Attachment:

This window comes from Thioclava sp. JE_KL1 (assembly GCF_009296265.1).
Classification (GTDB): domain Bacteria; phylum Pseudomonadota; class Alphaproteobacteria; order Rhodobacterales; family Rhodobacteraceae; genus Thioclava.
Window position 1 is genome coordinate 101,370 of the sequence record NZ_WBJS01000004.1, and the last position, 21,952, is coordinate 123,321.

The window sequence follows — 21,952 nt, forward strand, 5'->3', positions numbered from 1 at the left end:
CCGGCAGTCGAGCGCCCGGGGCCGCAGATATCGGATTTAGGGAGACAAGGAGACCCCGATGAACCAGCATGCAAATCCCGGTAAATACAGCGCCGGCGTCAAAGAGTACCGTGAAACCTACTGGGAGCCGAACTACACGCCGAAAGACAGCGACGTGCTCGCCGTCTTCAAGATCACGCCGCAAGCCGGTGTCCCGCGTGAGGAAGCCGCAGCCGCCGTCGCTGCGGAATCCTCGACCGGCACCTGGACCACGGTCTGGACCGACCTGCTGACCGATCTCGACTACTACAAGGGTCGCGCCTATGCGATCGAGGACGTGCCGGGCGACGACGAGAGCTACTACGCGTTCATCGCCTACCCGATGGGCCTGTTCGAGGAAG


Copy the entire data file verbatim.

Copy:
This window comes from Thioclava sp. JE_KL1 (assembly GCF_009296265.1).
Classification (GTDB): domain Bacteria; phylum Pseudomonadota; class Alphaproteobacteria; order Rhodobacterales; family Rhodobacteraceae; genus Thioclava.
Window position 1 is genome coordinate 101,370 of the sequence record NZ_WBJS01000004.1, and the last position, 21,952, is coordinate 123,321.

The window sequence follows — 21,952 nt, forward strand, 5'->3', positions numbered from 1 at the left end:
CCGGCAGTCGAGCGCCCGGGGCCGCAGATATCGGATTTAGGGAGACAAGGAGACCCCGATGAACCAGCATGCAAATCCCGGTAAATACAGCGCCGGCGTCAAAGAGTACCGTGAAACCTACTGGGAGCCGAACTACACGCCGAAAGACAGCGACGTGCTCGCCGTCTTCAAGATCACGCCGCAAGCCGGTGTCCCGCGTGAGGAAGCCGCAGCCGCCGTCGCTGCGGAATCCTCGACCGGCACCTGGACCACGGTCTGGACCGACCTGCTGACCGATCTCGACTACTACAAGGGTCGCGCCTATGCGATCGAGGACGTGCCGGGCGACGACGAGAGCTACTACGCGTTCATCGCCTACCCGATGGGCCTGTTCGAGGAAG